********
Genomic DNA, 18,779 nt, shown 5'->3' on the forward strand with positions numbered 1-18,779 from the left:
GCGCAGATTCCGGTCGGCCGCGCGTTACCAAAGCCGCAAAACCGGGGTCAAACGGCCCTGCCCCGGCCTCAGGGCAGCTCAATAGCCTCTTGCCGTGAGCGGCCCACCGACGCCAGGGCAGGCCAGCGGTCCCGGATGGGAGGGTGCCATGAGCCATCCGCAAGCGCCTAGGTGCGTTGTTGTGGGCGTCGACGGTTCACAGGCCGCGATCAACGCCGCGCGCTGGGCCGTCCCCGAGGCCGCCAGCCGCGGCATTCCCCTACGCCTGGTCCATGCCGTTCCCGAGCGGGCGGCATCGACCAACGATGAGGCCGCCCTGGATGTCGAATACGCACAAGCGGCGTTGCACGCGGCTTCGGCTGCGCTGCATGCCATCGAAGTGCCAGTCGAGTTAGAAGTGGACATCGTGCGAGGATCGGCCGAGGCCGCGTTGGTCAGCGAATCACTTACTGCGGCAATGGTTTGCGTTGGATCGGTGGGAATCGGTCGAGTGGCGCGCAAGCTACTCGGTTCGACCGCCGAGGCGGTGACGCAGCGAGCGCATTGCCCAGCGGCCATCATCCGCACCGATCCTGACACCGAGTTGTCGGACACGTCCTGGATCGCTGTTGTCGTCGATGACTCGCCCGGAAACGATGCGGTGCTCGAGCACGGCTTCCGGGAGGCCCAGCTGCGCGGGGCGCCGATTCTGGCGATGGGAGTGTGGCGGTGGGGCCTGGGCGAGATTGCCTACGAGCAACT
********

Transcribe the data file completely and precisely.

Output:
Genomic DNA, 18,779 nt, shown 5'->3' on the forward strand with positions numbered 1-18,779 from the left:
GCGCAGATTCCGGTCGGCCGCGCGTTACCAAAGCCGCAAAACCGGGGTCAAACGGCCCTGCCCCGGCCTCAGGGCAGCTCAATAGCCTCTTGCCGTGAGCGGCCCACCGACGCCAGGGCAGGCCAGCGGTCCCGGATGGGAGGGTGCCATGAGCCATCCGCAAGCGCCTAGGTGCGTTGTTGTGGGCGTCGACGGTTCACAGGCCGCGATCAACGCCGCGCGCTGGGCCGTCCCCGAGGCCGCCAGCCGCGGCATTCCCCTACGCCTGGTCCATGCCGTTCCCGAGCGGGCGGCATCGACCAACGATGAGGCCGCCCTGGATGTCGAATACGCACAAGCGGCGTTGCACGCGGCTTCGGCTGCGCTGCATGCCATCGAAGTGCCAGTCGAGTTAGAAGTGGACATCGTGCGAGGATCGGCCGAGGCCGCGTTGGTCAGCGAATCACTTACTGCGGCAATGGTTTGCGTTGGATCGGTGGGAATCGGTCGAGTGGCGCGCAAGCTACTCGGTTCGACCGCCGAGGCGGTGACGCAGCGAGCGCATTGCCCAGCGGCCATCATCCGCACCGATCCTGACACCGAGTTGTCGGACACGTCCTGGATCGCTGTTGTCGTCGATGACTCGCCCGGAAACGATGCGGTGCTCGAGCACGGCTTCCGGGAGGCCCAGCTGCGCGGGGCGCCGATTCTGGCGATGGGAGTGTGGCGGTGGGGCCTGGGCGAGATTGCCTACGAGCAACT